Nicole Beharie

Frank Grillo

What is Casting Couch? Today it’s the way to get news regarding all of those upcoming super hero sequels. Tomorrow it might be something else. Though we’ve still yet to have the pleasure of taking in the first two installments of Marvel’s super hero movie Phase II, Iron Man 3 and Thor: The Dark World, Captain America: The Winter Soldier is already coming up in 2014, so it’s probably about time we started hearing some casting news. And, wouldn’t you know it, Variety brings us just that. Not only has the trade revealed that End of Watch, The Grey, and Warrior star Frank Grillo will be joining the cast as the Red Skull’s brutal henchman Crossbones, but they also have news that some familiar SHIELD faces from The Avengers will be showing back up in Cap’s second solo adventure. More specifically, Samuel L. Jackson’s Nick Fury, Cobie Smulders’ Agent Maria Hill, and Scarlett Johansson’s Natasha Romanoff will all be coming back. You remember them, right?

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Material similar to Shame, to break it down immaturely, could easily falter into emotion porn. With a story about a self-loathing sex addict, overwrought drama is easy to give into, even with the slightest lack of subtlety. This could be one of those films where characters are emotionally tortured for the sake of torture, one that revels in its characters problems.  Co-writer and director Steve McQueen, who is surely aware of the dramatic trickiness of Shame, takes a more sensitive and observant approach. McQueen uses his distant and precise framing to create the atmosphere and world Brandon’s created, not to draw attention to himself as a filmmaker. This, among many other topics, is what I recently discussed with the press tour-exhausted filmmaker. Here’s what Steve McQueen had to say about internal writing, powerful expressions, capturing beautiful butterflies, and why films can be important:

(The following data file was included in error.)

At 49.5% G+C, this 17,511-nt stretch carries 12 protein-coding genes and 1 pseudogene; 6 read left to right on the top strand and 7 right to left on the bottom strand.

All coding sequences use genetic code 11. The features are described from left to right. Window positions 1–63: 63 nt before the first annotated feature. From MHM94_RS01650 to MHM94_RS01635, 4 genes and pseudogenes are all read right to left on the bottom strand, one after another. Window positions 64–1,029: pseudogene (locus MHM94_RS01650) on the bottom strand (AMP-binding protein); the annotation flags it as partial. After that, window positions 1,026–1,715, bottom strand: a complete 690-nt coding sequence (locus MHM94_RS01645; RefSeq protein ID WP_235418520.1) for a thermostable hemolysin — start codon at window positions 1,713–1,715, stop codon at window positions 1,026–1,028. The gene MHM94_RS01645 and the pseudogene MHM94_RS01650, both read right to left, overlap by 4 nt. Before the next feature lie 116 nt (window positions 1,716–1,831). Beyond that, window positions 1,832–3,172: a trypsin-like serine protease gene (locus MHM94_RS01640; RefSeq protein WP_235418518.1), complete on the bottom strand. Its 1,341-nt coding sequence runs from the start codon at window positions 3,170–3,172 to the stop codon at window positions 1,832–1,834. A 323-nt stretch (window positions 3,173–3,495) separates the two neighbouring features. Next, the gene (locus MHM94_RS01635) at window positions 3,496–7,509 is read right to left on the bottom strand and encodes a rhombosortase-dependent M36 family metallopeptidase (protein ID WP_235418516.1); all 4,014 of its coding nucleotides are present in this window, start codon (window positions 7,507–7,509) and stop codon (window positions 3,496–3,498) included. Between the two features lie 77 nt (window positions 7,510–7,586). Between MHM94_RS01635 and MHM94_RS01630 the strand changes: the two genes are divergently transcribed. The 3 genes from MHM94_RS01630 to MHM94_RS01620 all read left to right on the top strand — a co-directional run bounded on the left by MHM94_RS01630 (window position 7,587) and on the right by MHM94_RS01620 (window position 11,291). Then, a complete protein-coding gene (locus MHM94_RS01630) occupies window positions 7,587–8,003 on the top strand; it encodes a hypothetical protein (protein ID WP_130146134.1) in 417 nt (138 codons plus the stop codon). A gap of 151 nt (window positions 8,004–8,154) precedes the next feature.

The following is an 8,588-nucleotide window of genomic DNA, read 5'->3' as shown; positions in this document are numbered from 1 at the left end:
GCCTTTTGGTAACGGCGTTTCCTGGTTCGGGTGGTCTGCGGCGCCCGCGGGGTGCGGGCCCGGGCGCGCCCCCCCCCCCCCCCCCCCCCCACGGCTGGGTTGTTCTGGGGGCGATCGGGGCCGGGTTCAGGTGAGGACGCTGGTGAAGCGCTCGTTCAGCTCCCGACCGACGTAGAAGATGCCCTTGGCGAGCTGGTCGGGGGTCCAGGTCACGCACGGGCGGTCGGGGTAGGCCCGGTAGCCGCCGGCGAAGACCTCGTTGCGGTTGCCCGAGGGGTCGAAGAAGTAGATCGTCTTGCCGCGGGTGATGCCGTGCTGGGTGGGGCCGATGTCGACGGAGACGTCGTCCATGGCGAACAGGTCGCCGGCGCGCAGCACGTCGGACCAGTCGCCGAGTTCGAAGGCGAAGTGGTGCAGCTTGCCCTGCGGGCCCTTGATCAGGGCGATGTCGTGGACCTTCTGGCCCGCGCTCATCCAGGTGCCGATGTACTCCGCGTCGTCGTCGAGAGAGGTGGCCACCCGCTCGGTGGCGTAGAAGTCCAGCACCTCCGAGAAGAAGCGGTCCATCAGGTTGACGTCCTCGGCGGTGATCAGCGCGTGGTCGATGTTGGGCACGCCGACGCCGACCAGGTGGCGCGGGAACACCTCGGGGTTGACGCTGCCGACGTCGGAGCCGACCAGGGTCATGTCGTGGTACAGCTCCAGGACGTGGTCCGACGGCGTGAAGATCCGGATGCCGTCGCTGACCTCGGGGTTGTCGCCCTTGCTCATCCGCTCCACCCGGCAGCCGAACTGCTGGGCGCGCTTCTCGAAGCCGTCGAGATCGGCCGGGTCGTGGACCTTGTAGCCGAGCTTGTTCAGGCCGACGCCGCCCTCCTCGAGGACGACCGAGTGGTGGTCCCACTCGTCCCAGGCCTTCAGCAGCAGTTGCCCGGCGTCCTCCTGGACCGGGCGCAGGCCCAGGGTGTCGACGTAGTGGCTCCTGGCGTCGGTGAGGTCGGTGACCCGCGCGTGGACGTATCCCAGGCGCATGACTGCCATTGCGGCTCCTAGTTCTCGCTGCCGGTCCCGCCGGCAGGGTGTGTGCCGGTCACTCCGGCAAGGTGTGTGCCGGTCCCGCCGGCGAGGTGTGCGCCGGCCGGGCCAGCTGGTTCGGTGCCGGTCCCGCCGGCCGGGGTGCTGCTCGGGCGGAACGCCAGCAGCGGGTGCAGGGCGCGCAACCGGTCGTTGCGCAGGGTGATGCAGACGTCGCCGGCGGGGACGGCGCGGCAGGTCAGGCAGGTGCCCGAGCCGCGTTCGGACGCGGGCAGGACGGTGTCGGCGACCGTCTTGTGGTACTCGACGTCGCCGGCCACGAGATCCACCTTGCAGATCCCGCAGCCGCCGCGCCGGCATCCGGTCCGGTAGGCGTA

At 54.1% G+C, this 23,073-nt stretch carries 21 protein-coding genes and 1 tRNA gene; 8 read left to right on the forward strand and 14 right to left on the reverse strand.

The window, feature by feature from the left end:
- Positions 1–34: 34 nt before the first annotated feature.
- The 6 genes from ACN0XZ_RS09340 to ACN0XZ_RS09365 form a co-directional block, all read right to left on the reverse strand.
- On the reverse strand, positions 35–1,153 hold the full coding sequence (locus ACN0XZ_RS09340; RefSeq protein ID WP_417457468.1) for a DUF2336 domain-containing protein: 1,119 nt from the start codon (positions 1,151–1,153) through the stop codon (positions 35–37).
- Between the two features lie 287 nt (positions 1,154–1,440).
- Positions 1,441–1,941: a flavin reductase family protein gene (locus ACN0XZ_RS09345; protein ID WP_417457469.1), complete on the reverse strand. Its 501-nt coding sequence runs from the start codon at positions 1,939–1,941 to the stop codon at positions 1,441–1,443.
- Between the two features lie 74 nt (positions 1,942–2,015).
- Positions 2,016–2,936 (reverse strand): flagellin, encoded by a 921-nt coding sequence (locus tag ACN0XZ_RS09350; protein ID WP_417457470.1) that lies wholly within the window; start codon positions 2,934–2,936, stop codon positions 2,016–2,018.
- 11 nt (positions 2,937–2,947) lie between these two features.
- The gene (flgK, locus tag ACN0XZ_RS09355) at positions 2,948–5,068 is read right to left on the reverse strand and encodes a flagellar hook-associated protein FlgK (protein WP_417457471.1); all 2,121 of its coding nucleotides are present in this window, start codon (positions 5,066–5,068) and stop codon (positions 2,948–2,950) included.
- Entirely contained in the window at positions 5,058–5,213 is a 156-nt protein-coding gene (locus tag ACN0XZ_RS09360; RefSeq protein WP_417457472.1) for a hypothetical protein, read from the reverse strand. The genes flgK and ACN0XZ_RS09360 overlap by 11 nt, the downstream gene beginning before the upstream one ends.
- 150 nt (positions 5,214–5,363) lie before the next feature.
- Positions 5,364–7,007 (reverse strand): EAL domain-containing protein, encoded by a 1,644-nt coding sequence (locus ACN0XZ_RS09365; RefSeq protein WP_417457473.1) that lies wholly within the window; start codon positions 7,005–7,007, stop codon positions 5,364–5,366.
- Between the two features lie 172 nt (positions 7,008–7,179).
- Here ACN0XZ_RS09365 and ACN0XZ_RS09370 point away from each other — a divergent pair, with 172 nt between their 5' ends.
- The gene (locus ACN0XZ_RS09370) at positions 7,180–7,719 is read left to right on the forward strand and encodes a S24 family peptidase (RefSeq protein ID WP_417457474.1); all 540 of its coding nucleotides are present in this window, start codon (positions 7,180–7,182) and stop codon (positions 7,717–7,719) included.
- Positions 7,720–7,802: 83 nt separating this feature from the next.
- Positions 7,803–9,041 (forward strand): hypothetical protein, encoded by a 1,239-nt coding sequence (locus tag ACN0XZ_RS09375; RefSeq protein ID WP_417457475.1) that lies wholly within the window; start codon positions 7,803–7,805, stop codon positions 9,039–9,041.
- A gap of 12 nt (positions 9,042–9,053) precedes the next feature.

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This week, Fat Guy Kevin Carr walks around his apartment naked, rents out hookers of various shapes and sizes then tries to pick up married women on a subway. He figures if it’s good enough for Michael Fassbender in Steve McQueen’s Shame, then it’s good enough for anyone. Of course, this leads Kevin to spending most of the rest of the day weeping in his birthday suit. Shaking off the humiliation, he decides to take in some culture and give Ralph Fiennes’ Coriolanus a gander, being one of them Shakespeare pictures and all. Unfortunately, he never stops giggling about the name of the movie long enough to decipher all of the fancy Elizabethan language, and Kevin ends up weeping again, curled up naked in his shower.

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Tim Disney’s American Violet, opening in limited release today, is a well-acted but heavy-handed message movie that could have used a subtler approach.

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The racially charged drama, set during the 2000 election season, stars newcomer Nicole Beharie as a mother of four wrongfully accused of being a drug dealer.

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